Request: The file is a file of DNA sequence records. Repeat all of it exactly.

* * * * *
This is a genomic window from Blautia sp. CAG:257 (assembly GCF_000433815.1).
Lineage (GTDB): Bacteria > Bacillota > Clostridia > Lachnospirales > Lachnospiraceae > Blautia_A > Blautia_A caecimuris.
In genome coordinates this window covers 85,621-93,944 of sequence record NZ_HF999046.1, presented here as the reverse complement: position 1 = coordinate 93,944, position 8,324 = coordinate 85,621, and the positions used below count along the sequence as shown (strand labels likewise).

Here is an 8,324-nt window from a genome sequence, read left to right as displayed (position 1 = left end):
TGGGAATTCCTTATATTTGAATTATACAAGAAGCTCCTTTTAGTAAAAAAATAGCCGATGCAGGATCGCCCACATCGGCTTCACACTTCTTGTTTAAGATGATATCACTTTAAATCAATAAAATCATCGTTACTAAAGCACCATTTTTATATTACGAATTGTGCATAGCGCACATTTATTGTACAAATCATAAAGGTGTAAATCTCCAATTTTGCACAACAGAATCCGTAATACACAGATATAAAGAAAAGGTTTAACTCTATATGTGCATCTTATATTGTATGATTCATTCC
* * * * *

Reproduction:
This is a genomic window from Blautia sp. CAG:257 (assembly GCF_000433815.1).
Lineage (GTDB): Bacteria > Bacillota > Clostridia > Lachnospirales > Lachnospiraceae > Blautia_A > Blautia_A caecimuris.
In genome coordinates this window covers 85,621-93,944 of sequence record NZ_HF999046.1, presented here as the reverse complement: position 1 = coordinate 93,944, position 8,324 = coordinate 85,621, and the positions used below count along the sequence as shown (strand labels likewise).

Here is an 8,324-nt window from a genome sequence, read left to right as displayed (position 1 = left end):
TGGGAATTCCTTATATTTGAATTATACAAGAAGCTCCTTTTAGTAAAAAAATAGCCGATGCAGGATCGCCCACATCGGCTTCACACTTCTTGTTTAAGATGATATCACTTTAAATCAATAAAATCATCGTTACTAAAGCACCATTTTTATATTACGAATTGTGCATAGCGCACATTTATTGTACAAATCATAAAGGTGTAAATCTCCAATTTTGCACAACAGAATCCGTAATACACAGATATAAAGAAAAGGTTTAACTCTATATGTGCATCTTATATTGTATGATTCATTCC